Sunday, September 26, 2010

67. Mockingjay by Suzanne Collins

I'm sorry to see this trilogy end.  Collins has written a creative and suspenseful set of books that I found very appealing.  While I didn't like this one quite as much as The Hunger Games, I still thought it was fantastic.  I found Gale to be a bit annoying with his overzealousness and missed Peeta in the first part of the book.  Katniss continued to be as conflicted and determined as ever.  It was a weird setting as all the survivors of District 12 find refuge in District 11, and underground city that offers protection but a loss of self-determination.  Katniss finds she is still playing the Game just on a much larger scale, with so much more at stake, and against the most devious competitor of all, the President of the Federation.  This was the first book I read on my new Kindle, so I will always have it with me; but it is kind of hard not having a book cover to set a feeling for the book.  Even so, I found it very satisfying to know how the story ends even though the ending seemed rushed to me and tied up a bit too neatly.  But a great book which I recommend.
Rating:  4.5

66. Envious Casca by Georgette Heyer

The first Heyer book I read, Why Shoot a Butler, was so much fun to read.  It was set in the twenties in England amid an upperclass group with a good-looking, sarcastic leading man who solves the mystery and falls in love.  I really enjoyed it.  So Envious Casca was quite a disapppointment to me.  It likewise takes place in Enland 1920's with uppclass characters.  The problem is the characters are snobby and unlikeable.  They mystery was too easy to figure out.  After the murder, the local police come with a detective who is not sympathetic or incredibly smart, but competent.  Eventually, Scotland Yard is called in and the Chief Inspector finally solves the case.  The problem is that the reader doesn't even connect with the sleuth because the solution is divided up between the two detectives.  There is a slight romance at the end which was satisfying but entirely predictable.  I don't know if I will read any more Heyer books if this is a true example of her work.  Any recommendations??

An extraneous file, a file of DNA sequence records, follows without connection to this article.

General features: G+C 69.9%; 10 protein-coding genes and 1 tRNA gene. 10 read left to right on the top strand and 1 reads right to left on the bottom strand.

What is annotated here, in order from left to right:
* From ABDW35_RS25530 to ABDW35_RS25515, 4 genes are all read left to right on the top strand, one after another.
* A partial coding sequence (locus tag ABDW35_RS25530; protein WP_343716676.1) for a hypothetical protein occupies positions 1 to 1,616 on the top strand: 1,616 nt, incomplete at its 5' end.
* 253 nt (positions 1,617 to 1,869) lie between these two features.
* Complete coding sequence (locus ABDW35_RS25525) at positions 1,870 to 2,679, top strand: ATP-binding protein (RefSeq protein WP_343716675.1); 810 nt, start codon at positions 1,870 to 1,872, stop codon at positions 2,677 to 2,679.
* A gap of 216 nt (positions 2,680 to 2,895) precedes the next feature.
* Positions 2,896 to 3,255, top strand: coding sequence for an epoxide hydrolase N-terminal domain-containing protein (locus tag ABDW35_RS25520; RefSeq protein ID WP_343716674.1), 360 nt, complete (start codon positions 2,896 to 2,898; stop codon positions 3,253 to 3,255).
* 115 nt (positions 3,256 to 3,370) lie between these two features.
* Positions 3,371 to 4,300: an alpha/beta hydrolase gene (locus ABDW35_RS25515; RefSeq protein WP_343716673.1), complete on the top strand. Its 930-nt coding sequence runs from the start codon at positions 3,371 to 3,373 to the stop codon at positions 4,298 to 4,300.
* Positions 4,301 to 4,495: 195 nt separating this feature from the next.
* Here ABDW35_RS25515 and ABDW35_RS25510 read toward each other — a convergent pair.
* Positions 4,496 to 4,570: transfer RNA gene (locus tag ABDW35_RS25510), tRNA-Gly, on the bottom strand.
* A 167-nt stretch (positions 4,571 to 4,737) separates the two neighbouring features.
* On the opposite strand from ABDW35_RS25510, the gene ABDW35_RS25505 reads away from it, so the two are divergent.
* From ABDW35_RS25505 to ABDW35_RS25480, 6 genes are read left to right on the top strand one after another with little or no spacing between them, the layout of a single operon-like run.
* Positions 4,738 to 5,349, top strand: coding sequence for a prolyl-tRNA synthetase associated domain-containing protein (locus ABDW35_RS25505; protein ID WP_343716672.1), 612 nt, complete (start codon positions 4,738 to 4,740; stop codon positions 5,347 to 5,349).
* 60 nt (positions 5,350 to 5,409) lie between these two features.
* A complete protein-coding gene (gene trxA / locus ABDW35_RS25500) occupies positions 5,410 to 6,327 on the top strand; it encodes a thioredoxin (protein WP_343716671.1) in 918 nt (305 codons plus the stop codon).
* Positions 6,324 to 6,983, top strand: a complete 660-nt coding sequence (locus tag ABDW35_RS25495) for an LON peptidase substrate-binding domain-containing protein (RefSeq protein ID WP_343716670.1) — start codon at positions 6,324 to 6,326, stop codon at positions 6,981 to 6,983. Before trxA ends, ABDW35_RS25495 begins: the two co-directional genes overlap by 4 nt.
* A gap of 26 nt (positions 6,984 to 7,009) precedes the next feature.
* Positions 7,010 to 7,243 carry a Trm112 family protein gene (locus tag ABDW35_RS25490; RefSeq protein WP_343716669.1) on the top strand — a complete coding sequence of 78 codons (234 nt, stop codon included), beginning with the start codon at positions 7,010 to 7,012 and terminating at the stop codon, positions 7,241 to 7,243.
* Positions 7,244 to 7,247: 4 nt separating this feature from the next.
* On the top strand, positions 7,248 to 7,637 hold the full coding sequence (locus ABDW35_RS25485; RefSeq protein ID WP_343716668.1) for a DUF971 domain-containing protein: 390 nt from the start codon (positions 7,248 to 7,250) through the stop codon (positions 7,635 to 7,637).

Rating:  2.75

Saturday, September 25, 2010

65. Fantasy in Death by J D Robb

I listened to this book while traveling to Salt Lake several times in the last two months.  Admittedly, that's not the best way to listen to a book if you forget as easily as I do, but I was able to follow along pretty well.  The "In Death" mystery series features Lt. Eve Dallas of the New York Police Homocide Dept.  The series takes place well into the future and I enjoy the author's creativity in the plots involving her odd characters and advanced technology.  This particular book deals with the murder of a game creater who is beheaded while playing his creation in a locked room.  As always, I find Eve Dallas to be a strong, intelligent woman who manages to solve the crime with the help of her hunky husband, Roarke, and her partner, Delia,  and Delia's boyfriend who is also part of the homocide squad.  Listening to the story changed it up and I found the reader did a good job portraying each character.  All in all, though, it was just okay.  There is obligatory sex scene between Roarke and Eve that is ever so tiresome and too much profanity as always.  The mystery itself was okay but farfetched even for being placed in a sci fi setting.  It was just hard to get into.  I would probably have liked it even less if I had read it instead of listening.
Rating:  3

Sunday, September 12, 2010

64. Dragon by Michael Connelly